The editor of Chi defended his decision by saying he published the photographs for the "simple reason that they haven't been seen before" and that he felt the images do not disrespect the memory of the Princess. The British media publicly refused to publish the images, with the exception of the tabloid newspaper, The Sun, which printed the picture but with the face blacked out.

Fresh controversy arose over the issue of these photographs when it was disclosed that Britain's Channel 4 intended to broadcast them during a documentary to screen in June 2007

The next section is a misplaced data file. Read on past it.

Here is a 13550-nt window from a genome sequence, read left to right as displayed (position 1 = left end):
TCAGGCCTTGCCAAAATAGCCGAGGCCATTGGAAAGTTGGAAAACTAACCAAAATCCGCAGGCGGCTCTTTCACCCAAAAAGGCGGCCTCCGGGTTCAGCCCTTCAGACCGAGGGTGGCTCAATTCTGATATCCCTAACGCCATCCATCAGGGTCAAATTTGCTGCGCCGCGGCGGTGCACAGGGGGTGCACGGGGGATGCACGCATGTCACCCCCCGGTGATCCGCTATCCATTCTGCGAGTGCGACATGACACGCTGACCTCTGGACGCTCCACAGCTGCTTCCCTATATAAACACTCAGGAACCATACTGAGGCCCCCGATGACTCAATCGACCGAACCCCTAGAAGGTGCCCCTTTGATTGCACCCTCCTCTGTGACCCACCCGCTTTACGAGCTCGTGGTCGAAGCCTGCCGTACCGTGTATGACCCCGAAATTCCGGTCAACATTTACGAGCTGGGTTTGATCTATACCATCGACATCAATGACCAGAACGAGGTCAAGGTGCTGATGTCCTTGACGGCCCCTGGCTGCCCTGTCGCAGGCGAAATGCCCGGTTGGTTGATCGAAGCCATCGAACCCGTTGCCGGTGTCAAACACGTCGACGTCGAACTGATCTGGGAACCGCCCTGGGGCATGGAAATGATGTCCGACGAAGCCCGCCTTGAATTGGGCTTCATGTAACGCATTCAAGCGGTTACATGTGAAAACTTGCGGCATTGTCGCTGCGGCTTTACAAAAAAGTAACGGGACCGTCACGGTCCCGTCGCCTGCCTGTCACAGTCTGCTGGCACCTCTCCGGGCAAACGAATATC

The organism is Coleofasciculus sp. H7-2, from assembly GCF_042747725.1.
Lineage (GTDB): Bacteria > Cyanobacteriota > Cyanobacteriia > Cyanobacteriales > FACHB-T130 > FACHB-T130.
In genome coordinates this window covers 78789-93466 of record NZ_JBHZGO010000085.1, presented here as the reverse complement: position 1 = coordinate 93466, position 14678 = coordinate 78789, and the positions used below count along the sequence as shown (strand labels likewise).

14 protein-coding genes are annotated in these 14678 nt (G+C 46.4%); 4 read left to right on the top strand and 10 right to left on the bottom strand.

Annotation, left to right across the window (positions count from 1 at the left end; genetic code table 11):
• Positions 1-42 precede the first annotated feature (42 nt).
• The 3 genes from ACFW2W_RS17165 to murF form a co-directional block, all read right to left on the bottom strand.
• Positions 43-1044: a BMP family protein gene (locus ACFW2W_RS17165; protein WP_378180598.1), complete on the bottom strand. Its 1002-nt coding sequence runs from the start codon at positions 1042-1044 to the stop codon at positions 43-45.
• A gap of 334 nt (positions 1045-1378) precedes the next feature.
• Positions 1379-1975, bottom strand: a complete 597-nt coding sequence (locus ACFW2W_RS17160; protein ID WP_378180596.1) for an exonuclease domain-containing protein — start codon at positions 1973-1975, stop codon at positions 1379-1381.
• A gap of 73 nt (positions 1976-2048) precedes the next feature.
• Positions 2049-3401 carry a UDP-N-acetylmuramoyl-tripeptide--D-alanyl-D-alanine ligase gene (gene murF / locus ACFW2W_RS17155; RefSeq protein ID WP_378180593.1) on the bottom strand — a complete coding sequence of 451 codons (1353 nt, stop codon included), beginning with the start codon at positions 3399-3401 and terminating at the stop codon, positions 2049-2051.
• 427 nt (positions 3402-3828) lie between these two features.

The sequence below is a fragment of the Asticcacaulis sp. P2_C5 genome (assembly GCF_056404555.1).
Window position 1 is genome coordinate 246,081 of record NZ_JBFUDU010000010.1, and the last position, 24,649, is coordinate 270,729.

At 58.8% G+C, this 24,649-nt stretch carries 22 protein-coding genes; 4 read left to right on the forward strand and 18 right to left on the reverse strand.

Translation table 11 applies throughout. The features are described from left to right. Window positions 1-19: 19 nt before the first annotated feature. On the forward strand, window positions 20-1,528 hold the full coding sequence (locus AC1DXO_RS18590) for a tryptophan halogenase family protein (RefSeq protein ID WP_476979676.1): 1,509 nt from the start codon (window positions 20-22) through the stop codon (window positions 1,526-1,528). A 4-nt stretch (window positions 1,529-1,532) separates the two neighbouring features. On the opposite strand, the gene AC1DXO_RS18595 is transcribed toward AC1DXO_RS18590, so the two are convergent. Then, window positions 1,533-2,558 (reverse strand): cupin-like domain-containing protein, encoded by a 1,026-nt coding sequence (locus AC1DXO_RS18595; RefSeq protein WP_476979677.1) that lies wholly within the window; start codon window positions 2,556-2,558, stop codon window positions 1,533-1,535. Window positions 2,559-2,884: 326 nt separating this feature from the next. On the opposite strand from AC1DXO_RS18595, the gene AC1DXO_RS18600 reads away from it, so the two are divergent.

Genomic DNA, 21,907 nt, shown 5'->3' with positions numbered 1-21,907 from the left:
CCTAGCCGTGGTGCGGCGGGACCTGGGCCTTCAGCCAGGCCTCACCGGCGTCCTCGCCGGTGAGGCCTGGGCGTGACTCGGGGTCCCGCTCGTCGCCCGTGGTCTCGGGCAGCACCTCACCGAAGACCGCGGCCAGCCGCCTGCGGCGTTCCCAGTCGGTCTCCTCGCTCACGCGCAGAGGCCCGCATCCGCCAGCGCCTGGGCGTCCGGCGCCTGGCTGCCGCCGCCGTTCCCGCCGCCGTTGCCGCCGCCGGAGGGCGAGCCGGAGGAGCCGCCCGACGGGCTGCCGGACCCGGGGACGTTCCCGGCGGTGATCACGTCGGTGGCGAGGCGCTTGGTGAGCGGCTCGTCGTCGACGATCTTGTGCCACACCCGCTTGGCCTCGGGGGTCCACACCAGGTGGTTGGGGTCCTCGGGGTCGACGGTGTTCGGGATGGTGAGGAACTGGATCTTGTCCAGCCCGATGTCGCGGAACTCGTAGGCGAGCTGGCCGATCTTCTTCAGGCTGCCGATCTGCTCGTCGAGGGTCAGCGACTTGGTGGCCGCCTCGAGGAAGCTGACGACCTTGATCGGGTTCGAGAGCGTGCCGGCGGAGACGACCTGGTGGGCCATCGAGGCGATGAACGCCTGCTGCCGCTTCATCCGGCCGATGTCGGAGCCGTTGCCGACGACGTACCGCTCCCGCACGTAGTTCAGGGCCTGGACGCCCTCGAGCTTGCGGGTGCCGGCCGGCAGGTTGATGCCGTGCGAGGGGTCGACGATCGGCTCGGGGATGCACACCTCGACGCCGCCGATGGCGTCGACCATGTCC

Diana was buried on 6 September 1997. The Prince of Wales, her sons, her mother, siblings, a close friend, and a clergyman were present. She wore a black long sleeved Catherine Walker dress. She had chosen that particular dress a few weeks before. She was buried with a set of rosary beads in her hands, a gift she received from Mother Teresa. Her grave is on an island in the grounds of Althorp Park, her family home.